The Devil's Double
Directed by Lee Tamahori. Starring Dominic Cooper, Ludivine Sagnier, Dar Salim, Raad Rawi, Mem Ferda, Philip Quast, Nasser Memarzia. (2011, R, 108 min.)
REVIEWED By Marjorie Baumgarten, Fri., Aug. 12, 2011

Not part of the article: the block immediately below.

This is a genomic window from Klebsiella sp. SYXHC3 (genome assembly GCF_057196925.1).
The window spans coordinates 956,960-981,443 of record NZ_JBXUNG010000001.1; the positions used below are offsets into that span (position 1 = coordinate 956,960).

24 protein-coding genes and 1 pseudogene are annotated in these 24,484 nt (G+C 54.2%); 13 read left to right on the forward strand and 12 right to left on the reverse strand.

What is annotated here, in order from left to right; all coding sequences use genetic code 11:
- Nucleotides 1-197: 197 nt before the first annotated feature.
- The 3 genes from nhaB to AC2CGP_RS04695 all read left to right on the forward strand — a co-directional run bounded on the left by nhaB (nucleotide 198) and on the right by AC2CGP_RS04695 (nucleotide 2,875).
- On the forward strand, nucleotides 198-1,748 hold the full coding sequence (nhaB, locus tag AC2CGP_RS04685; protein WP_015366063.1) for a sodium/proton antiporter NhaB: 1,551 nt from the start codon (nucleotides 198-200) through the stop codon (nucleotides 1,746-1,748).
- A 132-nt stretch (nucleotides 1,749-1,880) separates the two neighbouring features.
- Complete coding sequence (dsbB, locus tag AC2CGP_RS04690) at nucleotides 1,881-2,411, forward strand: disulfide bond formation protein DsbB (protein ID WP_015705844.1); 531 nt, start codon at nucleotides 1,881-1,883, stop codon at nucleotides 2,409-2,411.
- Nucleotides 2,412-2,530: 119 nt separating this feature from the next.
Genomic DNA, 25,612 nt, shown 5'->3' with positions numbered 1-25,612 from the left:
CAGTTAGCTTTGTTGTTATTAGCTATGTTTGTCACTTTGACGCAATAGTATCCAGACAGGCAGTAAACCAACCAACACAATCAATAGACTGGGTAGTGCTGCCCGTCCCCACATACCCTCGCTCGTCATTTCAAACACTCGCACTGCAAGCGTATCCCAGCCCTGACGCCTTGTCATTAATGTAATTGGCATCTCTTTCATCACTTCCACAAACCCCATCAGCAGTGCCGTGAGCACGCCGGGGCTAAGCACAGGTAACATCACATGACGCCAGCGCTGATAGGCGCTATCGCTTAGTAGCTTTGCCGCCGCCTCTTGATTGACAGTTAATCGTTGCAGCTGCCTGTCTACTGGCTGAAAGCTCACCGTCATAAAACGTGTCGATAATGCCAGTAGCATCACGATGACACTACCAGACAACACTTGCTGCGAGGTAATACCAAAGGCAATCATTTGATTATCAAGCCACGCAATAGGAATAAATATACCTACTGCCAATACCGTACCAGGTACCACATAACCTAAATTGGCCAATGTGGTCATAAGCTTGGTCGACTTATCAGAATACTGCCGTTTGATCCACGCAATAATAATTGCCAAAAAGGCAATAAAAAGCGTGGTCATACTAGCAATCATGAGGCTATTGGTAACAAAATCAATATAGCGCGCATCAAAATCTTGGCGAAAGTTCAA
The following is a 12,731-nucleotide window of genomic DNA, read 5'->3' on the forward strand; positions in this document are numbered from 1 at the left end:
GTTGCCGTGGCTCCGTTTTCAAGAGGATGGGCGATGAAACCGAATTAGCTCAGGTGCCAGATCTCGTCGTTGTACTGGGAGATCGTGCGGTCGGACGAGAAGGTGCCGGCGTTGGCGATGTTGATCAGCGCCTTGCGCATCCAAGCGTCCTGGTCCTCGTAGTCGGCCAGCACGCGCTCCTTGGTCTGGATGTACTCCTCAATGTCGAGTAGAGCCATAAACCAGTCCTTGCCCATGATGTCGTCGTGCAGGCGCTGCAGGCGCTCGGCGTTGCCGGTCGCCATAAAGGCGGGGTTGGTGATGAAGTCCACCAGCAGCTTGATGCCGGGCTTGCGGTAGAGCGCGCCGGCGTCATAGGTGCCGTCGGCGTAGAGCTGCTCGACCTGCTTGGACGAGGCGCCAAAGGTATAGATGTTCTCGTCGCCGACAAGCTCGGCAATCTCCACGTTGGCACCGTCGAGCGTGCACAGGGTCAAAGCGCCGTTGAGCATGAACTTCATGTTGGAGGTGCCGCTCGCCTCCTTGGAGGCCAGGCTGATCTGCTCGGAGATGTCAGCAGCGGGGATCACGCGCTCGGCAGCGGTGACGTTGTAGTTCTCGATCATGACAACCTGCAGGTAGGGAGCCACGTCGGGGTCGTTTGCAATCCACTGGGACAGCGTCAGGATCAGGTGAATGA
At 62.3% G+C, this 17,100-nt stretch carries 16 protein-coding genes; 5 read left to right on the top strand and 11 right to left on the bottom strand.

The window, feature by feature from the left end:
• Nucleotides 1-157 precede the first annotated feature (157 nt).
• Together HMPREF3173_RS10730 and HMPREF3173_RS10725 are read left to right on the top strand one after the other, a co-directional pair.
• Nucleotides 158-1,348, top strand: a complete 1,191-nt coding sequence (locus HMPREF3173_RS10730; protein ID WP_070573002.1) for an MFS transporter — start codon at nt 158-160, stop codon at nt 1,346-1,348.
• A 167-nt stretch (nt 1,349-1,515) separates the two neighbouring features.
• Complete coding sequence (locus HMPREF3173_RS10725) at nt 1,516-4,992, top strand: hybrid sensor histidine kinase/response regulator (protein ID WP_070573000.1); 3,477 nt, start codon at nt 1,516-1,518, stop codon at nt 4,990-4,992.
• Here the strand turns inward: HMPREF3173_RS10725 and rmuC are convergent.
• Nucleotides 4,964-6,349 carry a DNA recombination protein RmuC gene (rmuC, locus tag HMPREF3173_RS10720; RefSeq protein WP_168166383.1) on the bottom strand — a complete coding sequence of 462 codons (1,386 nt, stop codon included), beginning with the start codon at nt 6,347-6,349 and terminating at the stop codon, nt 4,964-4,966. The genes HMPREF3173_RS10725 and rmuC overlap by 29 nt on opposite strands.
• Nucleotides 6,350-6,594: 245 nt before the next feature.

The devil in this story is Uday Hussein, the notoriously decadent and monstrous elder son of Iraqi strongman Saddam Hussein. The story’s double is Latif Yahia, a valorous Iraqi soldier whose recently published memoir about his experiences serving as Uday’s body double provides the source material for this film. Dominic Cooper plays both roles. His performance would have been a tour de force had there only been authentic characters here to play. Unfortunately, both Uday and Latif are one-note characterizations, though Cooper does wonders with the material he’s been given to work with. Screenwriter Michael Thomas creates no story arc or character modulation, which results in a film that starts out at full tilt and has nowhere to build from there. Uday is an unbridled maniac whose lust for women, torture, and expensive goods knows no bounds – Not even Papa Saddam ever says no to his first-born. Latif is a reluctant and repulsed conscript: He obeys palace orders only upon threat of harm to his family. Certainly Latif, as portrayed here, has a bit more dramatic latitude than Uday, yet Latif’s suppressed disdain seems like the curbed superego to Uday’s unconstrained id. Then there’s Sarrab (Sagnier), Uday’s favorite girlfriend among many, whose first glance at Latif spells out the betrayal to come – again decimating any chance to build curiosity or intrigue. It’s not that such things as the torture scenes or the vivid disembowelment of a crony are not emotionally fraught and intense, nor that Uday was a misunderstood lunatic in need of explication. Rather, The Devil’s Double simply offers a trip through hell on a one-way track, like a spook-house ride at the amusement park meant to titillate and excite the senses and then deposit the rider/viewer safely on the other side in the full light of day. In the films of director Lee Tamahori (Once Were Warriors, Die Another Day), violence is a recurrent motif, but here he is unable to wrangle the details into anything but a steady but horrific stream. Paul Kirby’s production design stands outs for its opulent re-creation of the golden glitz and ostentatious trappings of the Iraqi palace, but otherwise The Devil’s Double belongs to filmdom’s hoi polloi.